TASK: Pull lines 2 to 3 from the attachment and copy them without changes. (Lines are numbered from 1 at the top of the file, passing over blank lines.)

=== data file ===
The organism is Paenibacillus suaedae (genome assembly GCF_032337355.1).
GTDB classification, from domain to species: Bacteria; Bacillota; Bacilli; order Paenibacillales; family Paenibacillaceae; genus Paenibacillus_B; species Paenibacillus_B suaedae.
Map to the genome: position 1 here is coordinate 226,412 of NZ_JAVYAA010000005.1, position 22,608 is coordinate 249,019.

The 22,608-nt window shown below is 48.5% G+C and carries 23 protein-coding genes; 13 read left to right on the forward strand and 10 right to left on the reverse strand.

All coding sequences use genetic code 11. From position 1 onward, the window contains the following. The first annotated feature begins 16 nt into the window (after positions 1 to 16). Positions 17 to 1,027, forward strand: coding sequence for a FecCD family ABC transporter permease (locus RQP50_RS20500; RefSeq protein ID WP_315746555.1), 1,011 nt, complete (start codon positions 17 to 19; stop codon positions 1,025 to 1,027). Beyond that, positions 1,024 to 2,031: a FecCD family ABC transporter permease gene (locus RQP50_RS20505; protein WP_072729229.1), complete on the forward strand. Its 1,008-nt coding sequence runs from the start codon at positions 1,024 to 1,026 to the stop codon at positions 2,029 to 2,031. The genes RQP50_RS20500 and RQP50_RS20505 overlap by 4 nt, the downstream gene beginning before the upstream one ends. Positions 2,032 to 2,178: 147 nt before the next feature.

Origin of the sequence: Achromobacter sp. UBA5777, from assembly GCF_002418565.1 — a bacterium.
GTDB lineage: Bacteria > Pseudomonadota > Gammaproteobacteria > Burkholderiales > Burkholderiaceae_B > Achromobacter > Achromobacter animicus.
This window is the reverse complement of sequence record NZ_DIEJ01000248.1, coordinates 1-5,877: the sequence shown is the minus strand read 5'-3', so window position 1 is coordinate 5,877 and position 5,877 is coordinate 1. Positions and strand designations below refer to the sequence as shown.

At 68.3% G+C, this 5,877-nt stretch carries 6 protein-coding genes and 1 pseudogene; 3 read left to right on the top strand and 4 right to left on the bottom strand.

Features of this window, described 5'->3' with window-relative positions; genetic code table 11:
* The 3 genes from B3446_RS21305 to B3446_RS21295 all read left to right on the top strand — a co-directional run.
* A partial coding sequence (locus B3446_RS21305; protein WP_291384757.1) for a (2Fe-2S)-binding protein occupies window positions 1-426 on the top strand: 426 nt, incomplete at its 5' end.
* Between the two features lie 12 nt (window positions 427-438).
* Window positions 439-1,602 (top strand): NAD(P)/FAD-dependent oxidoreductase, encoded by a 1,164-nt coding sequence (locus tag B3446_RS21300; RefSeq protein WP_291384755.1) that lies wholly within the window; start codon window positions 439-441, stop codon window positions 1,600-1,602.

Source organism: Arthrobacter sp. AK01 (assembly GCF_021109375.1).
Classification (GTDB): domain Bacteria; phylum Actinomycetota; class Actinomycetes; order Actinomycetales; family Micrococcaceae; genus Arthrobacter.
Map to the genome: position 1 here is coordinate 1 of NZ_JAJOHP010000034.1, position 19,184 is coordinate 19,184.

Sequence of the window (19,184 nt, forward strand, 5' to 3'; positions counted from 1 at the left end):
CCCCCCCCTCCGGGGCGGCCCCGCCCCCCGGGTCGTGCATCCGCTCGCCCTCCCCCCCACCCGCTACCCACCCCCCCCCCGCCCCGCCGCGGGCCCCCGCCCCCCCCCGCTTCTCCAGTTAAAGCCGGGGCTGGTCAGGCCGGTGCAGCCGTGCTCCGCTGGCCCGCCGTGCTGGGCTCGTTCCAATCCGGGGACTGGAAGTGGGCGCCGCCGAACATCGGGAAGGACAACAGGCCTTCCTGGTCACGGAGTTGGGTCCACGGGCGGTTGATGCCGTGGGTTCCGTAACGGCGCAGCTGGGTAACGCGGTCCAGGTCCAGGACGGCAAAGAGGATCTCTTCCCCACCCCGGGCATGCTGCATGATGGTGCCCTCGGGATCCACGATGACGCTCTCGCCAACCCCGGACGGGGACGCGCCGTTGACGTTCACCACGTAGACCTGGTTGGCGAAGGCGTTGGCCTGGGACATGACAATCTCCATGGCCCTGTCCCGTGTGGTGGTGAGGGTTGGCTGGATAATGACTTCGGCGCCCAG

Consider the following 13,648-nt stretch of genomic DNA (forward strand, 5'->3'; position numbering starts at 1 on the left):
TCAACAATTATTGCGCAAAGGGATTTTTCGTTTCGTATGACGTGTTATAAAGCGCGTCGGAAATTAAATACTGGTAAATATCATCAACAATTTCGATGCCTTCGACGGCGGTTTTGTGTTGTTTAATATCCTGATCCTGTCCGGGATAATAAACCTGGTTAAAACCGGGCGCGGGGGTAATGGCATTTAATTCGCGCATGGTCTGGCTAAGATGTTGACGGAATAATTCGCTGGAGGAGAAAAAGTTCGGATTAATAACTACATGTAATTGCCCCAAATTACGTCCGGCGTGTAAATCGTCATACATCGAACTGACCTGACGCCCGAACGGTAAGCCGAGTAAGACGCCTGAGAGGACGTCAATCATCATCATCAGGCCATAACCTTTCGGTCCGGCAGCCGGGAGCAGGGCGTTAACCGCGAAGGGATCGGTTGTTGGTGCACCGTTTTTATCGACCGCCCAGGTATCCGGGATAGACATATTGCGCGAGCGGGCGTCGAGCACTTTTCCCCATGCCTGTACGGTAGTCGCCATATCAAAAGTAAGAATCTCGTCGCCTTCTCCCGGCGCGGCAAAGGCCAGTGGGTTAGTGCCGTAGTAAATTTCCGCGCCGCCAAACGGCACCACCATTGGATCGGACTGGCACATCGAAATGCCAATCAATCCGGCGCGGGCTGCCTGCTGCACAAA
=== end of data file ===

GTDB classification, from domain to species: Bacteria; Bacillota; Bacilli; order Paenibacillales; family Paenibacillaceae; genus Paenibacillus_B; species Paenibacillus_B suaedae.
Map to the genome: position 1 here is coordinate 226,412 of NZ_JAVYAA010000005.1, position 22,608 is coordinate 249,019.